A rally in the mortgage-bond market may send home-loan rates to the lowest in almost a year, bolstering a slowing real estate recovery.
Yields on Fannie Mae securities that guide borrowing costs because they're used to package new 30-year mortgages for sale fell 0.04 percentage point today to about 3.16% as of 1:50 p.m. in New York, according to a Bloomberg index. That would be the lowest closing level since yields reached a four-month low of 3.15% on Oct. 29, after they surged to as high as 3.81% in September.
Bond yields are tumbling this year as investors find fewer signs of strength in the economy than expected and less-than-anticipated damage to debt prices from the Federal Reserve's reduction in its buying, said Vitaliy Liberman, a money manager who focuses on mortgage securities at DoubleLine Capital LP.
"Here we are in May 2014, and things are not as clear as they were five months ago," Liberman said today in an interview in New York. His firm's $32.7 billion DoubleLine Total Return Bond Fund has gained 3.95% this year to beat 94% of peers, according to data compiled by Bloomberg.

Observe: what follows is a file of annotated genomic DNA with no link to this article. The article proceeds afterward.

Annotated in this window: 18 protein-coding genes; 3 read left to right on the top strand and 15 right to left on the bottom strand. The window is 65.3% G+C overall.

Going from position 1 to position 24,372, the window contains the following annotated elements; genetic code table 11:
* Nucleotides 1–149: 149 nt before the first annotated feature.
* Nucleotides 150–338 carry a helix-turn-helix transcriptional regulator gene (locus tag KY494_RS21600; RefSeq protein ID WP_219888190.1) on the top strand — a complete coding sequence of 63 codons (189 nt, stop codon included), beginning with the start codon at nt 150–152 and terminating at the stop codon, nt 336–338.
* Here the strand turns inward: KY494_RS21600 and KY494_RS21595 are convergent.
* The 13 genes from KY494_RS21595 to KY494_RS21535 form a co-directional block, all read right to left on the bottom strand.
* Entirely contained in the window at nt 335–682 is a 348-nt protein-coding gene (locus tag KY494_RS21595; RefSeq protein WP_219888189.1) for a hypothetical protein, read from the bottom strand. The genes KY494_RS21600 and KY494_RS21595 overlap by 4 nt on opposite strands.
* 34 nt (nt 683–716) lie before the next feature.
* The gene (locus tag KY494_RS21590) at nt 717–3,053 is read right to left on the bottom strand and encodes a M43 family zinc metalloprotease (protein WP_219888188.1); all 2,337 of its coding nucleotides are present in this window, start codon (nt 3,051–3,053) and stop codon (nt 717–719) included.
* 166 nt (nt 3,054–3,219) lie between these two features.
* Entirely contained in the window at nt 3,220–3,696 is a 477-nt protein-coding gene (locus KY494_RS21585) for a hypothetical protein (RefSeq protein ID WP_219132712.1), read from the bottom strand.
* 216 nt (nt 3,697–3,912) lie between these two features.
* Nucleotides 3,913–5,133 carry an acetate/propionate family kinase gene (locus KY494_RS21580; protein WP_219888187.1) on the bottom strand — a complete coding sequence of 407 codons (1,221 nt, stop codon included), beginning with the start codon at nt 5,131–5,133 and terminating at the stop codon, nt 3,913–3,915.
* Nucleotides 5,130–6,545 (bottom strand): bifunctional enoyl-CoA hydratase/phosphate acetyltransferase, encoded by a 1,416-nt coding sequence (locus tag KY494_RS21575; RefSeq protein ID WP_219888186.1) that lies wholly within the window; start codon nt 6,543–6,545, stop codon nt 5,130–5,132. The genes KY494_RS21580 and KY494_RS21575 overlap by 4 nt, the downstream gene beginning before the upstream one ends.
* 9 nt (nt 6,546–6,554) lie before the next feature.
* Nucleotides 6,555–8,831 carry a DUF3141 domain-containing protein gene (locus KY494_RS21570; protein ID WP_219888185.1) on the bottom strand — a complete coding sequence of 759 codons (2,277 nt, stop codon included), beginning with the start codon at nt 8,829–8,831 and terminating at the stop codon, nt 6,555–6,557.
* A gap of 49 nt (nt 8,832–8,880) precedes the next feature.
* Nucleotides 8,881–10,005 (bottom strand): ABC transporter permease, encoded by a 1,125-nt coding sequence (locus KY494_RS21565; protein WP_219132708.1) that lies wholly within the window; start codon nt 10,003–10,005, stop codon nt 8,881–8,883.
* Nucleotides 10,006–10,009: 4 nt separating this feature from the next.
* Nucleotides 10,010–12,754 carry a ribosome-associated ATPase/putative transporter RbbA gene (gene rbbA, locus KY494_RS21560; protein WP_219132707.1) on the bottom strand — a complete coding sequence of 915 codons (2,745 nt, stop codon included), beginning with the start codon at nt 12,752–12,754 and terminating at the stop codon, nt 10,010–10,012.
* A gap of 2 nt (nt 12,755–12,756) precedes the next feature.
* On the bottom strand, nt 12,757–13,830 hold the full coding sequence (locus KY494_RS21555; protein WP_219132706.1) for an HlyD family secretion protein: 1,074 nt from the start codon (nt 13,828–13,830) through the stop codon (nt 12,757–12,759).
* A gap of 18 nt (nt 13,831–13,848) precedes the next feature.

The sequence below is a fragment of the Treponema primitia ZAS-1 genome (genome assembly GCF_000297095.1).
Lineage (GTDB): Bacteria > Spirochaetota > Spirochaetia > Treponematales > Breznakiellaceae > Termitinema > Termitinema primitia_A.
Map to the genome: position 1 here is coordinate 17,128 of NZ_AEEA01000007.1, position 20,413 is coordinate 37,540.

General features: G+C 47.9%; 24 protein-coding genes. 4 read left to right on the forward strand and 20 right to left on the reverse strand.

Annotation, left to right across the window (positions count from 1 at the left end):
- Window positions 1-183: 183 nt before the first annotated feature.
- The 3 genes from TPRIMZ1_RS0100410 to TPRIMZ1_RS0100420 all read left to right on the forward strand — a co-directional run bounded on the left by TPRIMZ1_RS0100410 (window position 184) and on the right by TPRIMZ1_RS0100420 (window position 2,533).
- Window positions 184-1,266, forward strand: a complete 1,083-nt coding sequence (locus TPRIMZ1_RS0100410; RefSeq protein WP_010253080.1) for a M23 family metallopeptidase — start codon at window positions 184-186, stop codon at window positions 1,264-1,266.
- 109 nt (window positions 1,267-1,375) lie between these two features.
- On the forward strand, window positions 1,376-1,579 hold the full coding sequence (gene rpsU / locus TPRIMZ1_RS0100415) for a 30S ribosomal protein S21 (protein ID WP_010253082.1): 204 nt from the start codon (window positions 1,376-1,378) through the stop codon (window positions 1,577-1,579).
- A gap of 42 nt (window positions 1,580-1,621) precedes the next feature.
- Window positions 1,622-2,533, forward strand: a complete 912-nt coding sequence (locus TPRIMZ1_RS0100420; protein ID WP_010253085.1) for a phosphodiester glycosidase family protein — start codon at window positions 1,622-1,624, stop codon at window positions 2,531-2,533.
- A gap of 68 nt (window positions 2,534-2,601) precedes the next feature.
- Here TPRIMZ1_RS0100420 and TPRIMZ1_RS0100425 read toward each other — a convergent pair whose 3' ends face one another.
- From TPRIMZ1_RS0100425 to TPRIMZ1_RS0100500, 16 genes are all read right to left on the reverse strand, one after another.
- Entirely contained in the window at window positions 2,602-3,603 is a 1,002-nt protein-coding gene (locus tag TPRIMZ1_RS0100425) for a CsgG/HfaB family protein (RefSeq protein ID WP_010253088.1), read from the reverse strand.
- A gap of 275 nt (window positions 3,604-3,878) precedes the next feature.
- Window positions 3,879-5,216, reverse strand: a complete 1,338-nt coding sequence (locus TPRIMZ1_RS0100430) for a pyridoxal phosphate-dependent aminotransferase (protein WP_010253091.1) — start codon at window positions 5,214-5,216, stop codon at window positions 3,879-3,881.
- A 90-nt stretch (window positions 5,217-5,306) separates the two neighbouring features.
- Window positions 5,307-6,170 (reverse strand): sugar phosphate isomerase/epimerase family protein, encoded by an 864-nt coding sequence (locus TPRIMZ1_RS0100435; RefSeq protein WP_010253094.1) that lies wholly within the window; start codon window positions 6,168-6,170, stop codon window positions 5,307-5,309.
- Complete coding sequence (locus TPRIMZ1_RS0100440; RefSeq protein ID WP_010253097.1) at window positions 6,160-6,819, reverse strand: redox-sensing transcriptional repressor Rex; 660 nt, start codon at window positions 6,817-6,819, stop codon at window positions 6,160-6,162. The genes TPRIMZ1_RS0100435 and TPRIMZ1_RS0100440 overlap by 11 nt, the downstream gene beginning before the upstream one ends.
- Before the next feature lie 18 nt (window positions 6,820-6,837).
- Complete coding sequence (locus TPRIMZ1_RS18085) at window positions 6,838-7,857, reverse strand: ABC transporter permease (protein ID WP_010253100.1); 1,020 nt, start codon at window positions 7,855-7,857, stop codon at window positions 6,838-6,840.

Benchmark U.S. Treasuries gained today even after U.S. consumer-price inflation in April rose, claims for jobless benefits in the U.S. unexpectedly fell and a gauge of regional manufacturing increased more than forecast. Data showed the euro-area recovery failed to gather momentum last quarter, as France unexpectedly stalled and economies from Italy to the Netherlands shrank.
The average rate offered on typical 30-year mortgages fell to a six-month low of 4.2% this week from a 2013 high of 4.58% in August, according to Freddie Mac surveys. Borrowing costs, which are driven by changes in lenders' profit margins as well as bond yields, are up from a record low 3.31% in November 2012.
Sales of previously owned homes dropped in March to the slowest pace since July 2012, as higher property prices and loan costs held back buyers, according to National Association of Realtors data. The further fall in mortgage rates "will help in terms of affordability but not to the extent one might expect," Liberman said.